- The interior is dripping with next-level features, from the 825-watt Meridian surround sound stereo to the heated seats in both rows of the cabin (including the aggressive SVR performance seats up front) to the electronically-adjustable steering wheel to the "Powered Gesture Sunblind," which opens with the sweep of a hand. Wife couldn't believe she could wave at the blind and have it quietly retract from view.
- The latest version of JLR's infotainment set-up feels super-premium to my eyes and hands, with multiple screens in the center console, a digital dash, and personalization options throughout. The graphics are beautiful and sharp, and the various controls all make sense—i.e. with a push of the climate control knob, you can switch it to adjusting the seat heaters. Everything feels thoughtful...but it's also apparent that there are tons of opportunities for it to malfunction.
- In addition to the blistering acceleration, the Range Rover Sport SVR handles better than it should for its size and height. It makes this beast feel like nothing short of a miracle of engineering.
Range Rover Sport SVR: The Cons
- The exterior design was probably my least favorite thing about the car. It grew on me, but at first glance, the Range Rover Sport SVR can come off as a bit squat.
- My loaner also came in a color called Corris Grey that played a bit bland—and very nearly hid the exposed carbon fiber hood, which is part of a $5,200 carbon fiber exterior pack. For that price, I can't imagine you'd want to hide it.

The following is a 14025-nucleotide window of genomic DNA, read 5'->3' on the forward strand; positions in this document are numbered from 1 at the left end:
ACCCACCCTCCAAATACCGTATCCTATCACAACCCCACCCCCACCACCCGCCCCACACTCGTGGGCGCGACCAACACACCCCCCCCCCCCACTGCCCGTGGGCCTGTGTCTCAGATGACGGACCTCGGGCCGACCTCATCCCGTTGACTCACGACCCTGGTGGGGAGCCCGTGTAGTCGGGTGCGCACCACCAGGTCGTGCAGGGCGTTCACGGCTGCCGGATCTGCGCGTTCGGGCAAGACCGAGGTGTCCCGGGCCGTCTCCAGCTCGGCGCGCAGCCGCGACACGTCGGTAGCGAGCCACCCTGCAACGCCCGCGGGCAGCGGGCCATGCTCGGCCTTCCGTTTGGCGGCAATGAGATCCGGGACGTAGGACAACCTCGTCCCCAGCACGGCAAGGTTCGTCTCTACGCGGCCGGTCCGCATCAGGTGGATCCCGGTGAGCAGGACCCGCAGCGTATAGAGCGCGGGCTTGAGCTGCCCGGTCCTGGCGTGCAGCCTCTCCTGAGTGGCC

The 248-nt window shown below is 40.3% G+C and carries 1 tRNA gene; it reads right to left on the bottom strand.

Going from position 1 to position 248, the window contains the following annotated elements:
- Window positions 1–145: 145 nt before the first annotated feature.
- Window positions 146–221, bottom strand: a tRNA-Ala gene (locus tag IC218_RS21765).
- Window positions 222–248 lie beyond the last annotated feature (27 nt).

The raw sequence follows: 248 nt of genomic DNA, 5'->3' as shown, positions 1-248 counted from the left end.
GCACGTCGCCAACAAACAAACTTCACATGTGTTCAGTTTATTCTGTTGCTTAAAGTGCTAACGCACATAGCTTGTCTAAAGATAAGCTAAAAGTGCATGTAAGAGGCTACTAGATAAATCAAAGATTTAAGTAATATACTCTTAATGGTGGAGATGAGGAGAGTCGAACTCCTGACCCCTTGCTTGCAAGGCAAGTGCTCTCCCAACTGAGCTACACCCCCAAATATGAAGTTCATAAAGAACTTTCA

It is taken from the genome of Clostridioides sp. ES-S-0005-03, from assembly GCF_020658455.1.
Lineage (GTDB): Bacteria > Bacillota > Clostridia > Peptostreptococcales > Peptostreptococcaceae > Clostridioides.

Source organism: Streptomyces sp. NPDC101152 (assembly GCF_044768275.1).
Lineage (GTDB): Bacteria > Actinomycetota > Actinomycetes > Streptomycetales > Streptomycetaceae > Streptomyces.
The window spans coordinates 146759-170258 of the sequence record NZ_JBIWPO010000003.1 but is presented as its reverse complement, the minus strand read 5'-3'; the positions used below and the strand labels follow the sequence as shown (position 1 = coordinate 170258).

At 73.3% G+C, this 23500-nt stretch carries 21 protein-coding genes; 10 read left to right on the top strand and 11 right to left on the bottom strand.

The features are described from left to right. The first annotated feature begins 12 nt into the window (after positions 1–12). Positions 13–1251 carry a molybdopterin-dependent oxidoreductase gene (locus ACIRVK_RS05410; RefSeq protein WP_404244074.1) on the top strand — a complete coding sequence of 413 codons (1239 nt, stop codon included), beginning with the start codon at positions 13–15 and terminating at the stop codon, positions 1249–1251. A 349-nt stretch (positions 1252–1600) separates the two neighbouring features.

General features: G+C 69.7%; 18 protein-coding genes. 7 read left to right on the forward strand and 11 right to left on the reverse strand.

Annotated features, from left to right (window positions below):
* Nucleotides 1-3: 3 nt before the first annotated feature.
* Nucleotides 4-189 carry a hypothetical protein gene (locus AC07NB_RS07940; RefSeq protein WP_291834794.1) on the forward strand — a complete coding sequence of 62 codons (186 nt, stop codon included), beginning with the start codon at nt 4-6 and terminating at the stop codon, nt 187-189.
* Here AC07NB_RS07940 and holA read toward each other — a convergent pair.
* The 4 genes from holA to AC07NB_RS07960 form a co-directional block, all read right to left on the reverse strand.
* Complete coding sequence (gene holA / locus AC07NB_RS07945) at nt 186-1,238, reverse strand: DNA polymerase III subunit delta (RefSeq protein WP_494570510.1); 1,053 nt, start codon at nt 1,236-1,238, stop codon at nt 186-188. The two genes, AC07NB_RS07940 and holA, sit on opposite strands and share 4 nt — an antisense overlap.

- To that note, this Land Rover's options are (unsurprisingly) expensive. Beyond the carbon fiber trimmings and pricy sound system, the Drive Pro Pack, which includes safety musts like blind spot warning and active cruise control, will run you $1,630. Things like this add up quickly.
- Though cargo space was adequate for my important purposes, the max of 62.2 cubic feet isn't even close to class-leading, and may prove problematic for some. And though you do get that big horsepower bump in the SVR, towing capacity drops from 7,716 pounds to 6,613 with this trim.
Range Rover Sport SVR: Value
The Range Rover Sport SVR is undeniably comfortable and luxurious...with an unavoidably tall price tag to match. But it's also versatile in a way that defies logic, with sporty handling and impressive off-road skills alike. It's a sharpened Swiss Army Knife, a "yeah, it can do that too" kind of vehicle that few can compete with.
Sure, the Volvo XC90 offers a sumptuous interior and gobs of cargo space, but you're stuck with a wimpy engine. The Porsche Cayenne offers an unmatched drive, but a third row isn't even an option. The Lexus GX has notable off-road chops, but comes up short on design and on-road driving experience. The BMW X5 technically offers an off-road package...but should you actually take it off-roading? It's incredibly hard to find a competitor that does all of what the Range Rover Sport SVR does, at the same level the Sport SVR does.
The Bottom Line:
The Range Rover Sport SVR is the fanciest mullet of an SUV out there—equal parts business and luxury, party and power. And it's the exact formula I needed when I desired to arrive in style...while also hauling enough stuff to decorate a wedding venue. It may cost well over six figures, but with the perks baked in, it's easy to see why. I, for one, am thankful we were able to enjoy this magnificent beast for our unforgettable wedding weekend, because it proved to be a crucial part of the party.